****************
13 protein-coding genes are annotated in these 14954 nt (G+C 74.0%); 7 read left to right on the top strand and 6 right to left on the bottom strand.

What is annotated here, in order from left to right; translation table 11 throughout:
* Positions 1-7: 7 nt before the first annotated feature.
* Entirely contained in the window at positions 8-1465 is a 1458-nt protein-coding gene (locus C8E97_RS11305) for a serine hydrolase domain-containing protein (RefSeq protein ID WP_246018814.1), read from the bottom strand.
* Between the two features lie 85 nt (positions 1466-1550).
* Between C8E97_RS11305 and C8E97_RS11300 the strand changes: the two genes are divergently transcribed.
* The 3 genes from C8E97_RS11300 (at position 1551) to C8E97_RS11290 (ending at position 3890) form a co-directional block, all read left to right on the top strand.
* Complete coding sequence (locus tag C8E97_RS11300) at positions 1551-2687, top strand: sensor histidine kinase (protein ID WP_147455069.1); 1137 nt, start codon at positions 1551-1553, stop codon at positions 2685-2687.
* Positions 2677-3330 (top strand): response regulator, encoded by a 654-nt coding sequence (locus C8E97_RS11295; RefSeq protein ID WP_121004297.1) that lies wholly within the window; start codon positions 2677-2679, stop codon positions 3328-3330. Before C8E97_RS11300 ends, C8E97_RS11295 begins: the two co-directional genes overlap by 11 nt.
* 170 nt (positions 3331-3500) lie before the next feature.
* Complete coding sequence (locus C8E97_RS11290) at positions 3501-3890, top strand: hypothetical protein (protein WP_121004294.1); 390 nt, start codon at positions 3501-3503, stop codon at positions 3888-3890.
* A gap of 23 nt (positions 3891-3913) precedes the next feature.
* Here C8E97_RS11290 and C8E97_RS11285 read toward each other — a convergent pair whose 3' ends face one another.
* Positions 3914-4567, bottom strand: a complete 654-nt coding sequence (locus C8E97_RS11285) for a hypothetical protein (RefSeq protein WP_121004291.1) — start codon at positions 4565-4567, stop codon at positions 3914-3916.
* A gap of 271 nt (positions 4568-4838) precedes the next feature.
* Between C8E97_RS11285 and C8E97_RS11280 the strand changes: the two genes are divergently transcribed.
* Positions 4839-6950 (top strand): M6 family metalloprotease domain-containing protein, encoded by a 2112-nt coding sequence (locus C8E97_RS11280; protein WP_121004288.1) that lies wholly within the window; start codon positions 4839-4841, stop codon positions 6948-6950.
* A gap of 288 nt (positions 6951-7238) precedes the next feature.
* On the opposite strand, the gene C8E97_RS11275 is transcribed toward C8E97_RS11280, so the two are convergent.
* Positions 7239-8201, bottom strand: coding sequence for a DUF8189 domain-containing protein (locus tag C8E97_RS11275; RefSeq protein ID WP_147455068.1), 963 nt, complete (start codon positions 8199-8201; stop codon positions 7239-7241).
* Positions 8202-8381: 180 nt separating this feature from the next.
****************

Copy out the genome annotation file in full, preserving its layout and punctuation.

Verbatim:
13 protein-coding genes are annotated in these 14954 nt (G+C 74.0%); 7 read left to right on the top strand and 6 right to left on the bottom strand.

What is annotated here, in order from left to right; translation table 11 throughout:
* Positions 1-7: 7 nt before the first annotated feature.
* Entirely contained in the window at positions 8-1465 is a 1458-nt protein-coding gene (locus C8E97_RS11305) for a serine hydrolase domain-containing protein (RefSeq protein ID WP_246018814.1), read from the bottom strand.
* Between the two features lie 85 nt (positions 1466-1550).
* Between C8E97_RS11305 and C8E97_RS11300 the strand changes: the two genes are divergently transcribed.
* The 3 genes from C8E97_RS11300 (at position 1551) to C8E97_RS11290 (ending at position 3890) form a co-directional block, all read left to right on the top strand.
* Complete coding sequence (locus tag C8E97_RS11300) at positions 1551-2687, top strand: sensor histidine kinase (protein ID WP_147455069.1); 1137 nt, start codon at positions 1551-1553, stop codon at positions 2685-2687.
* Positions 2677-3330 (top strand): response regulator, encoded by a 654-nt coding sequence (locus C8E97_RS11295; RefSeq protein ID WP_121004297.1) that lies wholly within the window; start codon positions 2677-2679, stop codon positions 3328-3330. Before C8E97_RS11300 ends, C8E97_RS11295 begins: the two co-directional genes overlap by 11 nt.
* 170 nt (positions 3331-3500) lie before the next feature.
* Complete coding sequence (locus C8E97_RS11290) at positions 3501-3890, top strand: hypothetical protein (protein WP_121004294.1); 390 nt, start codon at positions 3501-3503, stop codon at positions 3888-3890.
* A gap of 23 nt (positions 3891-3913) precedes the next feature.
* Here C8E97_RS11290 and C8E97_RS11285 read toward each other — a convergent pair whose 3' ends face one another.
* Positions 3914-4567, bottom strand: a complete 654-nt coding sequence (locus C8E97_RS11285) for a hypothetical protein (RefSeq protein WP_121004291.1) — start codon at positions 4565-4567, stop codon at positions 3914-3916.
* A gap of 271 nt (positions 4568-4838) precedes the next feature.
* Between C8E97_RS11285 and C8E97_RS11280 the strand changes: the two genes are divergently transcribed.
* Positions 4839-6950 (top strand): M6 family metalloprotease domain-containing protein, encoded by a 2112-nt coding sequence (locus C8E97_RS11280; protein WP_121004288.1) that lies wholly within the window; start codon positions 4839-4841, stop codon positions 6948-6950.
* A gap of 288 nt (positions 6951-7238) precedes the next feature.
* On the opposite strand, the gene C8E97_RS11275 is transcribed toward C8E97_RS11280, so the two are convergent.
* Positions 7239-8201, bottom strand: coding sequence for a DUF8189 domain-containing protein (locus tag C8E97_RS11275; RefSeq protein ID WP_147455068.1), 963 nt, complete (start codon positions 8199-8201; stop codon positions 7239-7241).
* Positions 8202-8381: 180 nt separating this feature from the next.